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Premier William Lai has countered claims from the opposition Kuomintang (KMT) party suggesting the government's Cabinet reshuffle aims only to help the Democratic Progressive Party (DPP) win more seats in the November local elections and ignores ongoing problems affecting Taiwan.
Lai said the decision to replace four Cabinet ministers was made because the outgoing members were seeking to leave and because the government is now seeking to put into practice policy decisions made since coming to power in 2016.
The reshuffle sees Interior Minister Yeh Chun-Jung, Minister of Justice, Chiu Tai-san, Transport Minister Ho Chen Tan, and Finance Minister Sheu Yu-jer all replaced.
Cabinet spokesman Hsu Kuo-yung will take over as Interior Minister, Investigation Bureau Director-General Tsai Ching-hsiang is being appointed Justice Minister.
Meanwhile, Taiwan International Ports Corporation Chairman Wu Hong-mo is being promoted to the post of Transport Minister and Deputy Finance Minister Su Jain-rong will take over as head of the ministry. Current Interior Minister Yeh Chun-rong is being appointed Education Minister.
And DPP lawmaker-at-large Kolas Yotaka has been promoted to the post of Cabinet spokesperson.
Reports had initially said current Minister of Justice, Chiu Tai-san could be appointed Presidential Office deputy secretary-general.
However, the Presidential Office has announced that Chiu will become a member of the National Security Council.
The opposition has slammed the reshuffle – suggesting its only
The Ministry of Foreign Affairs says it has expressed its thanks to the United Kingdom government after it said London will not succumb to Beijing's unreasonable bullying as regards Taiwan's designation.
Minister of State for the Foreign and Commonwealth Office Mark Field also called on more likeminded countries to support Taiwan and reject China's bullying tactics, echoing calls made by Taiwan President Tsai Ing-wen earlier this month.
Field said the British government will continue its long-standing policy of referring to Taiwan as simply "Taiwan" and UK companies should not be placed under political pressure by Beijing to make changes to their designations.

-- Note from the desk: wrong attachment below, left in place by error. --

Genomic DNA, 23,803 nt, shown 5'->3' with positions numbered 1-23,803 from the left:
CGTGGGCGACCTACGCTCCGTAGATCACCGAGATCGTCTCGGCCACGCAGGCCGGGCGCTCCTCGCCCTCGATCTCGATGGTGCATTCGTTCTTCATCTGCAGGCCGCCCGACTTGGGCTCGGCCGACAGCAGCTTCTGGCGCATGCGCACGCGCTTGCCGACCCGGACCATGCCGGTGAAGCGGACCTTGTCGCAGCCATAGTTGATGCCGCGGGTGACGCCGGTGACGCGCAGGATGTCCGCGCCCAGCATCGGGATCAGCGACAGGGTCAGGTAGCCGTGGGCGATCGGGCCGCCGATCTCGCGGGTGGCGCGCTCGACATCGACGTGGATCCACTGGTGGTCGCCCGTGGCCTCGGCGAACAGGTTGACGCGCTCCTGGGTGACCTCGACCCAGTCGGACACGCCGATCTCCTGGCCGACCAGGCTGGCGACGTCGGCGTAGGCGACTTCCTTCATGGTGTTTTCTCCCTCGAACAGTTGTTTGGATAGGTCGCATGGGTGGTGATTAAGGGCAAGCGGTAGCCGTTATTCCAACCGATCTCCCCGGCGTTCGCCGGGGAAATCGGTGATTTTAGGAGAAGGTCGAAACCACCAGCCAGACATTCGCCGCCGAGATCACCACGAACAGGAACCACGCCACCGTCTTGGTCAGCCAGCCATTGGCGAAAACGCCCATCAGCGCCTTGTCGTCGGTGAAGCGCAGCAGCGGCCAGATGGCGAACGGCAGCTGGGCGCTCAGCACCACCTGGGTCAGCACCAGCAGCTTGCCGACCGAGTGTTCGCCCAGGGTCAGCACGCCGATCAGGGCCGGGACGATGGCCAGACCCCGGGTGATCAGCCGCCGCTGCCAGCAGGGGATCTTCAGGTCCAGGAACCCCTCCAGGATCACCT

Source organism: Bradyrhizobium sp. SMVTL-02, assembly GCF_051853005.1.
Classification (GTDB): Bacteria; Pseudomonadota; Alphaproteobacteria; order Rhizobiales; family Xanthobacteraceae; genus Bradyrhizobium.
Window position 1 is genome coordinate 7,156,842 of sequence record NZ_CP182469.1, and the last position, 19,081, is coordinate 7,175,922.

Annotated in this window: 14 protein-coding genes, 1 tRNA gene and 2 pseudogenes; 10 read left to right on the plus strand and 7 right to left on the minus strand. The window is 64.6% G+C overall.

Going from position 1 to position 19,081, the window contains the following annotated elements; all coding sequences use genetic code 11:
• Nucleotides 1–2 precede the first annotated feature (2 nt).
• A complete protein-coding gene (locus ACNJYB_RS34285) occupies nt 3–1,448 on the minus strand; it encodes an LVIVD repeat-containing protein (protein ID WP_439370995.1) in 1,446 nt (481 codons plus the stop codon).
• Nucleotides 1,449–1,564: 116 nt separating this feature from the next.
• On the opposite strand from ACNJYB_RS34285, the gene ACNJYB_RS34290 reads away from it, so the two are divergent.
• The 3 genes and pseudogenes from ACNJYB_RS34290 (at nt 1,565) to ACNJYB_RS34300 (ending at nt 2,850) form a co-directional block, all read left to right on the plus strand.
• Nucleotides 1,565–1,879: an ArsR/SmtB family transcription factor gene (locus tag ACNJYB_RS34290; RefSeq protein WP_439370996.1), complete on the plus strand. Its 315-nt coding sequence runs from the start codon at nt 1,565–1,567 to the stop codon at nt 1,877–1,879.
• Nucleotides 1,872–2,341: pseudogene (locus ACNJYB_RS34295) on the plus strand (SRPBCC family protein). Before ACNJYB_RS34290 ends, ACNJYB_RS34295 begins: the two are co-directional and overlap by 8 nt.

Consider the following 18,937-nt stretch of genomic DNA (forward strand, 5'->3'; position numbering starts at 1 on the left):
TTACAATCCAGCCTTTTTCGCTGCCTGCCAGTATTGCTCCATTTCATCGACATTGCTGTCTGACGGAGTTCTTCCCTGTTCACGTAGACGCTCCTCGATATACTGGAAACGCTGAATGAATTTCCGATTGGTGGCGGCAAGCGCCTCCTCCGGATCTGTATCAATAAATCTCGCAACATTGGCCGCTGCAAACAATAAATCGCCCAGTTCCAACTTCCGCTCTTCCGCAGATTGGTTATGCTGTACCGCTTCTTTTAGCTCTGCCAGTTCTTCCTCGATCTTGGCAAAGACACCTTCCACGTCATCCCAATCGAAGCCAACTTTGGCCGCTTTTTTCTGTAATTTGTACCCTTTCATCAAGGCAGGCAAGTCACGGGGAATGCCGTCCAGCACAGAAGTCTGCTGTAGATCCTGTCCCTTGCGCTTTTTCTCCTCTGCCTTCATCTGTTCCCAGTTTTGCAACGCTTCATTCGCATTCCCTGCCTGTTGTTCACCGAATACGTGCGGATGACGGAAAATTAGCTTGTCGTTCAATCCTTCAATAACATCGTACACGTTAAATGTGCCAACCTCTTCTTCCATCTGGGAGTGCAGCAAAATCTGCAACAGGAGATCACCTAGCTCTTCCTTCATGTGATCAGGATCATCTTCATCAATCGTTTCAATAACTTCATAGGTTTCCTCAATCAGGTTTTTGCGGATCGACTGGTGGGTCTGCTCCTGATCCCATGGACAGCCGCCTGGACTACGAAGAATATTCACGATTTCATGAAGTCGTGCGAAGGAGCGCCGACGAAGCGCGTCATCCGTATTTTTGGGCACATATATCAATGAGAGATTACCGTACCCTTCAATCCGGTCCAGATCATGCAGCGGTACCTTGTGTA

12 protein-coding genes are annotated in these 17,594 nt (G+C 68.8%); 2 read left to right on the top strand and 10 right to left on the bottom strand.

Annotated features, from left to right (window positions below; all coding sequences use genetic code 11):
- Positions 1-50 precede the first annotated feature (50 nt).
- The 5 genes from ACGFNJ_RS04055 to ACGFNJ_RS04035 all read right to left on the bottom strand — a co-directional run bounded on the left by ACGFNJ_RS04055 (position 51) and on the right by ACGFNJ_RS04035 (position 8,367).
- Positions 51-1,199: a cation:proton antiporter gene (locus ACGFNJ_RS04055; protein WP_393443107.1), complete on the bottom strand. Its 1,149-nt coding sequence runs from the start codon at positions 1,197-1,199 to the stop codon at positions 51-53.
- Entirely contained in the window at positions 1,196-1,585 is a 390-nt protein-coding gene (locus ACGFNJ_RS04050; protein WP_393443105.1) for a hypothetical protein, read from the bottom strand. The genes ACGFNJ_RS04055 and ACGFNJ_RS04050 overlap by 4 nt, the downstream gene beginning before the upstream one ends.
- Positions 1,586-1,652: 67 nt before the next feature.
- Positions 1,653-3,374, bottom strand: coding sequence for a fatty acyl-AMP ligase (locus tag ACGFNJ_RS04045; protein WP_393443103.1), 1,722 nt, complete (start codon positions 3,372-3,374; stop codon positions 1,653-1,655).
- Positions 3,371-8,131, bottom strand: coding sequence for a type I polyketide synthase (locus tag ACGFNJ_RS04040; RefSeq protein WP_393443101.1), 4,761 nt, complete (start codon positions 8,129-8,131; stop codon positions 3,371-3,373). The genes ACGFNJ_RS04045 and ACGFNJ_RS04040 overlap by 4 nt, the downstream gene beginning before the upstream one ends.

The statement comes after lawmakers, Andrea Jenkyns and Bob Blackman called on the Foreign Office to explain the government's position on China's request that British Airways refer to Taiwan as as part of China on its website.
Education Minister-designate Yeh Chun-rong said his first task will be to settle the long-running dispute over the selection of a new president for the National Taiwan University (NTU).
Speaking to reporters following the announcement of the Cabinet reshuffle, Yeh said the failure to resolve the problem has had a huge impact on the education sector and society and a resolution needs to be found as soon as possible.
Yeh is replacing Wu Maw-kuen, who resigned in May in relation to the controversy, before being impeached by the Control Yuan, the government's investigatory agency, earlier this month on the grounds that he contravened various laws by applying for patents owned by the university at which he was a researcher in the name of his own company
According to Yeh, he will tackle the NTU issue with an open mind and also seek to apply the best ideas from the education ministry, schools, government agencies and society to deal with the problem.
Yeh received his bachelor's and master's degrees in law from NTU and doctoral degrees in law from Yale University in the United States. He has also worked as a professor of law at NTU.
Former Vice President Lien Chan has held talks with the head of China's Taiwan Affairs Office in Beijing.
According to former KMT Vice Party Secretary Chang Rong-gong, Lien and Chinese diplomat Liu Jieyi discussed the possibility of China helping farmers in Taiwan due to plummeting fruit prices in recent months.
He is scheduled to meet China's President Xi Jinping later today.
Lien will also participate in a forum on cross-Strait relations at the Diaoyutai State Guesthouse before attending a dinner hosted by Wang Yang – the chairman of the Chinese People's Consultative Conference.